>
> Corn�.
>
> www.amukela.com
 
Old Jan 21st 2007, 5:04 am
  #6  
Scott Elliot
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Default Re: Kruger Again

<[email protected]> wrote in message
news:[email protected] ups.com...
................rant..................... One hidden aspect of
the hollowness of the safari fantasy is that the tourism industry is
99.2% white owned in South Africa, and is the least changed since the
end of apartheid (1994) among the top industrial sectors in the country
in terms of ownership, earnings and governance. ...................more
rant..............................

Kurt,

Since the end of apartied the official goal of South African government has
been that there are no white, black or coloured South Africans, just South
Africans. Are you advocating the return of another form of racism?

Hopefully South Africa can progress toward a society of racial equality
without resorting to the discrimination you appear to be advocating. South
Africa has much more serious and important things to deal with than the
colour of the skin of a few game park owners.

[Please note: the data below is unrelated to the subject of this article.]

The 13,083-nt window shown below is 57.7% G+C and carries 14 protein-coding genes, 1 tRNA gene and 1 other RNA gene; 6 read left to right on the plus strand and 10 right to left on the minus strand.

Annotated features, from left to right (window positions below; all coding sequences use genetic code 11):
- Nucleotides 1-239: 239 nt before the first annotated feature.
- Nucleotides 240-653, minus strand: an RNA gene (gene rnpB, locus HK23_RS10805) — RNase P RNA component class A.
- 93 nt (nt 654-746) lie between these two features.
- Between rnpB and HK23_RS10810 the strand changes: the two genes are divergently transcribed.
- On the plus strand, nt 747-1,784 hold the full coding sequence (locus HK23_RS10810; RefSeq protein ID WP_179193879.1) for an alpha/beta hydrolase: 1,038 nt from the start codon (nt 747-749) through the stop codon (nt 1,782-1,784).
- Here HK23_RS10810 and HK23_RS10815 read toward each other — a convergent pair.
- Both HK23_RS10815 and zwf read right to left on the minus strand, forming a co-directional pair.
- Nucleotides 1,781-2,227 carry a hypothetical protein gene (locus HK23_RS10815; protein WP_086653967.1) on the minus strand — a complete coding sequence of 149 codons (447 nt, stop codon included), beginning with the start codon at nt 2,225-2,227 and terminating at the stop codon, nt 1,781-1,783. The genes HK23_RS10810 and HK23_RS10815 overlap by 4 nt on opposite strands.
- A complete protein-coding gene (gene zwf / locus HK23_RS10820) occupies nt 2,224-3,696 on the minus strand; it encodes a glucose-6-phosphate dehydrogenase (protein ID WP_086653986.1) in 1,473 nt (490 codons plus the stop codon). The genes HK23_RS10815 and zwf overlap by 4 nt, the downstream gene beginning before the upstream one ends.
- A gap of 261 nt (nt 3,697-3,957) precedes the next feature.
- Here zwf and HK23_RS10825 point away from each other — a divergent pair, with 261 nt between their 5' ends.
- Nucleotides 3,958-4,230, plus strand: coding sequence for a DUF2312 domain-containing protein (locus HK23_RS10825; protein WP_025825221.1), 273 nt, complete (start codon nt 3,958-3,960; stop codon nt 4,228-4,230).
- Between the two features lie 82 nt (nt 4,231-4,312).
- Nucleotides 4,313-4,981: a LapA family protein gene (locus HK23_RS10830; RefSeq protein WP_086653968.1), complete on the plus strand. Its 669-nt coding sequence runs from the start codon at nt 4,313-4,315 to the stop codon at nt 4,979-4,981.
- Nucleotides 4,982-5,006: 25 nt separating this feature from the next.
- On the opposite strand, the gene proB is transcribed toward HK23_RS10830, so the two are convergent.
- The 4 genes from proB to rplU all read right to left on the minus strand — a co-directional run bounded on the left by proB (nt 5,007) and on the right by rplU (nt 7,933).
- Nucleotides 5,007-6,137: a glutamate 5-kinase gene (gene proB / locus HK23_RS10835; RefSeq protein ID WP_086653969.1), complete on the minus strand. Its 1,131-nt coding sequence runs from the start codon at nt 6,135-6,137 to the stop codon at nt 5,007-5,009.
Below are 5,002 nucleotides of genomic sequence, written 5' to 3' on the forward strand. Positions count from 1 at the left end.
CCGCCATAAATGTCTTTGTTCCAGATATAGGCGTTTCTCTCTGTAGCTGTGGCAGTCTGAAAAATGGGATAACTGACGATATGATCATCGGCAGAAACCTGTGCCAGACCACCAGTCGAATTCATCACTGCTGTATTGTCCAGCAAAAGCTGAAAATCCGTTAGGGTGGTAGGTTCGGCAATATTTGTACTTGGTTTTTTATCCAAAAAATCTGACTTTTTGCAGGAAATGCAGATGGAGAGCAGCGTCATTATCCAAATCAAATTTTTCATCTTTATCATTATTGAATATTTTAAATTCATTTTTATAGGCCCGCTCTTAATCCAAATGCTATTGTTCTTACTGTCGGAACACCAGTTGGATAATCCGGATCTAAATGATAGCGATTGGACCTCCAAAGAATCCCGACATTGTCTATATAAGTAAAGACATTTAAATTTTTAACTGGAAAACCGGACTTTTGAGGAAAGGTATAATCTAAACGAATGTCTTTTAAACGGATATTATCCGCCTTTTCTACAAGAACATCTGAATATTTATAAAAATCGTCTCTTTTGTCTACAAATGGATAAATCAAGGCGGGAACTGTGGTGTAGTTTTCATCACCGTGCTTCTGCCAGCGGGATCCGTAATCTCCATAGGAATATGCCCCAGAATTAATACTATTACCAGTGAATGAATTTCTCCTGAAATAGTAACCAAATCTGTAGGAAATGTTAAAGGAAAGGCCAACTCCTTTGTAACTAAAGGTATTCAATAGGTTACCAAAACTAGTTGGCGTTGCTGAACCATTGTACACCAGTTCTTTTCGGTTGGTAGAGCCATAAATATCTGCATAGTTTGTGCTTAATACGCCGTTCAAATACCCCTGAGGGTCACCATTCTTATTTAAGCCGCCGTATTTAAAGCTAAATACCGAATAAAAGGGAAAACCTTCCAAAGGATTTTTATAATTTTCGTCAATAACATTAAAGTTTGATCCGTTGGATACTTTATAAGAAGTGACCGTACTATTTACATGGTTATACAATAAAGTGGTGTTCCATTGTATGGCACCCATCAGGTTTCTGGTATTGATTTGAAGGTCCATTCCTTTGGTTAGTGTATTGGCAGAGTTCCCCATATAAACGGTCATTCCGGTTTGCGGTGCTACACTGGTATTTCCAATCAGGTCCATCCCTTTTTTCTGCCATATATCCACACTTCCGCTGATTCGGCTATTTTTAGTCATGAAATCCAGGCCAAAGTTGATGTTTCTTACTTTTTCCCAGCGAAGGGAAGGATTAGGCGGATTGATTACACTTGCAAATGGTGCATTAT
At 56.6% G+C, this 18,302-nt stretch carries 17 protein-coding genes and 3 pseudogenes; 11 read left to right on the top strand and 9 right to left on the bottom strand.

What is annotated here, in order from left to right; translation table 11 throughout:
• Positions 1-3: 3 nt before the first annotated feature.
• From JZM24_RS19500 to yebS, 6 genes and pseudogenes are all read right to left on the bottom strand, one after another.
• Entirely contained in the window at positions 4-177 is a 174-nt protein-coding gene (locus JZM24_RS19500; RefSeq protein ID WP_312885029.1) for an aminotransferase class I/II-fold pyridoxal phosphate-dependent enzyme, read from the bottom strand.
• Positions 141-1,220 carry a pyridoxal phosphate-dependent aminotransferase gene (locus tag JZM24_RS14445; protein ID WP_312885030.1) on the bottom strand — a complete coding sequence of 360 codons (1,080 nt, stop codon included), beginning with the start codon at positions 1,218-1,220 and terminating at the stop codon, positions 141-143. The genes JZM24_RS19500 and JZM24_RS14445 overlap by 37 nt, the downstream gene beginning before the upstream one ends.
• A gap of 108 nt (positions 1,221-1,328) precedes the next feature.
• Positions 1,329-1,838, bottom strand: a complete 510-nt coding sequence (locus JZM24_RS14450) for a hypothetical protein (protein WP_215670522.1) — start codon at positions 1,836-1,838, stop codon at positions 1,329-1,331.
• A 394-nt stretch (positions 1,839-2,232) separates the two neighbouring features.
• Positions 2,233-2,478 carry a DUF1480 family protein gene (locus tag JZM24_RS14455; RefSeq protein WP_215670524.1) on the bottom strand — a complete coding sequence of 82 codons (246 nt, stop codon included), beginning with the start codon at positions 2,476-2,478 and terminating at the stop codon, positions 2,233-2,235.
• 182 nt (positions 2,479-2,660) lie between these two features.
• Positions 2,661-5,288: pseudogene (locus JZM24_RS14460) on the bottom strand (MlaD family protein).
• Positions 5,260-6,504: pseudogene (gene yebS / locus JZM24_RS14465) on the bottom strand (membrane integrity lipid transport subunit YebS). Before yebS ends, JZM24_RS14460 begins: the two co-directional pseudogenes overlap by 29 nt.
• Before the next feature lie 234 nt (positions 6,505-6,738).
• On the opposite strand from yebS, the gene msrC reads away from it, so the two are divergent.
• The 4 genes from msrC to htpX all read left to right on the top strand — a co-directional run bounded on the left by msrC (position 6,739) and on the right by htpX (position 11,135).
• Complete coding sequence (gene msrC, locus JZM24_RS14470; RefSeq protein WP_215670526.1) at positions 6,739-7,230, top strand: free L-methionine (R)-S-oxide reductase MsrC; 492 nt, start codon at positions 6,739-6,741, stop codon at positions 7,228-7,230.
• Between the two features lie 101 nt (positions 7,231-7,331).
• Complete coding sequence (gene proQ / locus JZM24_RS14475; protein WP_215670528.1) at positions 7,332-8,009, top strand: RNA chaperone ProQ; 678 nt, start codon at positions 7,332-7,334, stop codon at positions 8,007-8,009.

Scott
 
Old Jan 21st 2007, 6:38 am
  #7  
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Default Re: Kruger Again

Scott Elliot wrote:
> <[email protected]> wrote in message
> news:[email protected] ups.com...
> ................rant..................... One hidden aspect of
> the hollowness of the safari fantasy is that the tourism industry is
> 99.2% white owned in South Africa, and is the least changed since the
> end of apartheid (1994) among the top industrial sectors in the country
> in terms of ownership, earnings and governance. ...................more
> rant..............................
>
> Kurt,
>
> Since the end of apartied the official goal of South African government has